Protracted refugee situations and the regional dynamics of peacebuilding.

 What are the links between the prolonged presence of refugee populations and fragile states? How can protracted refugee situations contribute to conflict, instability and effective peacebuilding? This article explores the challenges posed by protracted refugee situations to human rights and security. The question of refugees has been largely absent from the international political agenda and recent debates on peacebuilding. As a result, protracted refugee situations have mainly become the domain of humanitarian agencies.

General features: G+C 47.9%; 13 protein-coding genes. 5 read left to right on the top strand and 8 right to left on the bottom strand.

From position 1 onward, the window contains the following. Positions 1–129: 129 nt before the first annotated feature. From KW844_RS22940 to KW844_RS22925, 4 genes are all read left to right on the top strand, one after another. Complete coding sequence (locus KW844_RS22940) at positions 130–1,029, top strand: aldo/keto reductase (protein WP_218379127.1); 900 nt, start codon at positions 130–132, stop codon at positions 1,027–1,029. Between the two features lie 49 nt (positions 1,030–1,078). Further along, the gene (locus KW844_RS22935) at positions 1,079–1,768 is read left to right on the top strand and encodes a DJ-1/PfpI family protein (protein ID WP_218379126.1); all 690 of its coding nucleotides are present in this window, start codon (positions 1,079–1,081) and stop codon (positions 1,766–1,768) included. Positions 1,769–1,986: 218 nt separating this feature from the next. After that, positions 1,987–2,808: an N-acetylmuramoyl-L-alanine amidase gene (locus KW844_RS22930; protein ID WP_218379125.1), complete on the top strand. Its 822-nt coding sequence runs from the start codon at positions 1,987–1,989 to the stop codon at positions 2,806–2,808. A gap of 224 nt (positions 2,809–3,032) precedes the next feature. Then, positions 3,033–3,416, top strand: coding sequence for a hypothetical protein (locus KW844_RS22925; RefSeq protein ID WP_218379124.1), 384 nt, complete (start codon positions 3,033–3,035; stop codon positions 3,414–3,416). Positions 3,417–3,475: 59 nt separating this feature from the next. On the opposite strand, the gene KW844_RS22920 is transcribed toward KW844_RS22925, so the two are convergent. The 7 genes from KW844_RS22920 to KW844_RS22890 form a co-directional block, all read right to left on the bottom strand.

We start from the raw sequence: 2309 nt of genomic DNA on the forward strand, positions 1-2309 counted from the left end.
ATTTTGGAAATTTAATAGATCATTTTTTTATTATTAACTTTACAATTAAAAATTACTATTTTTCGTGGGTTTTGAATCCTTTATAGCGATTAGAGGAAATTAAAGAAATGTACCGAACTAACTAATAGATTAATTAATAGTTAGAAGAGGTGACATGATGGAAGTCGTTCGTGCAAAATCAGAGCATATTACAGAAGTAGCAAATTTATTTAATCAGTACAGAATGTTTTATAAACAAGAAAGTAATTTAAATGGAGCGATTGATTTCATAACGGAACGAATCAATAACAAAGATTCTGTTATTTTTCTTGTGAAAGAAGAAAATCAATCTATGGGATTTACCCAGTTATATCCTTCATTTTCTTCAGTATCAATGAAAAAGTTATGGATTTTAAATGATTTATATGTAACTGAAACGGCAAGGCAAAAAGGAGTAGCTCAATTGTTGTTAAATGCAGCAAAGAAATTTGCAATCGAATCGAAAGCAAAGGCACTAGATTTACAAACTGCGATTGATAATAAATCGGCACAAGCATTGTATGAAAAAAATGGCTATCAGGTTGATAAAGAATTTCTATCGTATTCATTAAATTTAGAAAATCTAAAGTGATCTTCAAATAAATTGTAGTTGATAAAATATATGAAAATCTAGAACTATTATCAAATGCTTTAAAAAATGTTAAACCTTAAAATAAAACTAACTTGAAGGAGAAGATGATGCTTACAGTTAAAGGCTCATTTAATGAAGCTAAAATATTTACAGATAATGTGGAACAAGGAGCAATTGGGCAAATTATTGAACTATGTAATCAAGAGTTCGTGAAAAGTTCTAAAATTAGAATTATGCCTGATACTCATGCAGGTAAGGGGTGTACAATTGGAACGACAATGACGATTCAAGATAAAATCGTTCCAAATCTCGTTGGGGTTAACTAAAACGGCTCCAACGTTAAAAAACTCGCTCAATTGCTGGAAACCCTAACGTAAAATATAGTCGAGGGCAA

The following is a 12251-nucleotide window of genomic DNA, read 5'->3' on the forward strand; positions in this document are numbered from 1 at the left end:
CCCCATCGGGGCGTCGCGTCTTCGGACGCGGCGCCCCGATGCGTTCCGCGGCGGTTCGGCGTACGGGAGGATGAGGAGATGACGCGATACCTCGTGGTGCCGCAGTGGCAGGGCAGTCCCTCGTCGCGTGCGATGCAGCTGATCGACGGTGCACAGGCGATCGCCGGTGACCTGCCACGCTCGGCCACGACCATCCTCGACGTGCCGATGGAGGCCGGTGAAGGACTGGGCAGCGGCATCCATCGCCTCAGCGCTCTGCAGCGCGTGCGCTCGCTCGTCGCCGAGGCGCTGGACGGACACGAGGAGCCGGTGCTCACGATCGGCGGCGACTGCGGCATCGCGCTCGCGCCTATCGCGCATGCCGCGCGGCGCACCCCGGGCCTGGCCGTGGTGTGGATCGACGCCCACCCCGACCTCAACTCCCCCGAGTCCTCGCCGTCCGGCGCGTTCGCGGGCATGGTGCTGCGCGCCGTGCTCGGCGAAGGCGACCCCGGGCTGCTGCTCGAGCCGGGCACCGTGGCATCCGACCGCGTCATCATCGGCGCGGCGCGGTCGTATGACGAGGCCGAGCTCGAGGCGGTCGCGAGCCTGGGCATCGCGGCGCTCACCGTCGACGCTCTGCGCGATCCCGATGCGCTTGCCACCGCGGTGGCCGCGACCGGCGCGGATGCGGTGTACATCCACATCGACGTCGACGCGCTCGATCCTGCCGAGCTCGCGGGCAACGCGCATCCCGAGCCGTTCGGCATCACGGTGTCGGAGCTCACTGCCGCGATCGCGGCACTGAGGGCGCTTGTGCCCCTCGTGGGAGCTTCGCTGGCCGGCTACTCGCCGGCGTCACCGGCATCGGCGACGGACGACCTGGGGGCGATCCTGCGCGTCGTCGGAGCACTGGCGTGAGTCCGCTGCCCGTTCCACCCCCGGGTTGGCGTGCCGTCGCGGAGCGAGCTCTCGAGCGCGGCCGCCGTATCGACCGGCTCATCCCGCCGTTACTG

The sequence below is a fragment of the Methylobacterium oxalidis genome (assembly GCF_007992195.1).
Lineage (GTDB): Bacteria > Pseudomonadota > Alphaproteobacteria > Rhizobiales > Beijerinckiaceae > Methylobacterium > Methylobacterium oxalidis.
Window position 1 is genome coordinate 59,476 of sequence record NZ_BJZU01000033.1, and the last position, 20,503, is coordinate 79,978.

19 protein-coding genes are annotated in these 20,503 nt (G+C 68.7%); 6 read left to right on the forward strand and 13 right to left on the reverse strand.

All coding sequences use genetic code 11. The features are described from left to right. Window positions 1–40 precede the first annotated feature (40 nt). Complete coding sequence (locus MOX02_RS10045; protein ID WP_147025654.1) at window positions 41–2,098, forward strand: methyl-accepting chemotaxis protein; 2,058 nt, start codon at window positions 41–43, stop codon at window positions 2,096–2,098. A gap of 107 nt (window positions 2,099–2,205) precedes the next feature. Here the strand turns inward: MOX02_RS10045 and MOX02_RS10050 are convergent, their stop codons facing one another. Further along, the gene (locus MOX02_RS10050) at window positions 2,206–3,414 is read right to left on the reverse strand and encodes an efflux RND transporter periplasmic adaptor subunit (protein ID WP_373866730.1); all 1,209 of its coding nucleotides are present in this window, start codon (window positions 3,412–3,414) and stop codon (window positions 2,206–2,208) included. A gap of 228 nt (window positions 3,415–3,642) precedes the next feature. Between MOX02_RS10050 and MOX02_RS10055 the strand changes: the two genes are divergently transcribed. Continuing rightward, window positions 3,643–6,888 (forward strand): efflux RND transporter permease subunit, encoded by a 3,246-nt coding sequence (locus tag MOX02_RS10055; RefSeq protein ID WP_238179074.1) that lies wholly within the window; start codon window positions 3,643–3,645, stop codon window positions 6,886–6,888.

Refugee populations are increasingly seen not as passive victims, but as active agents engaged in the politics of the country of origin, host country and region. Since protracted refugee situations are generally ‘old’ problems that defy an immediate durable solution, they are often prone to ‘donor fatigue’ and diminishing interest from international actors. This leaves host countries with fewer resources to address needs of refugees and respond to increased pressures on local environments and economics.

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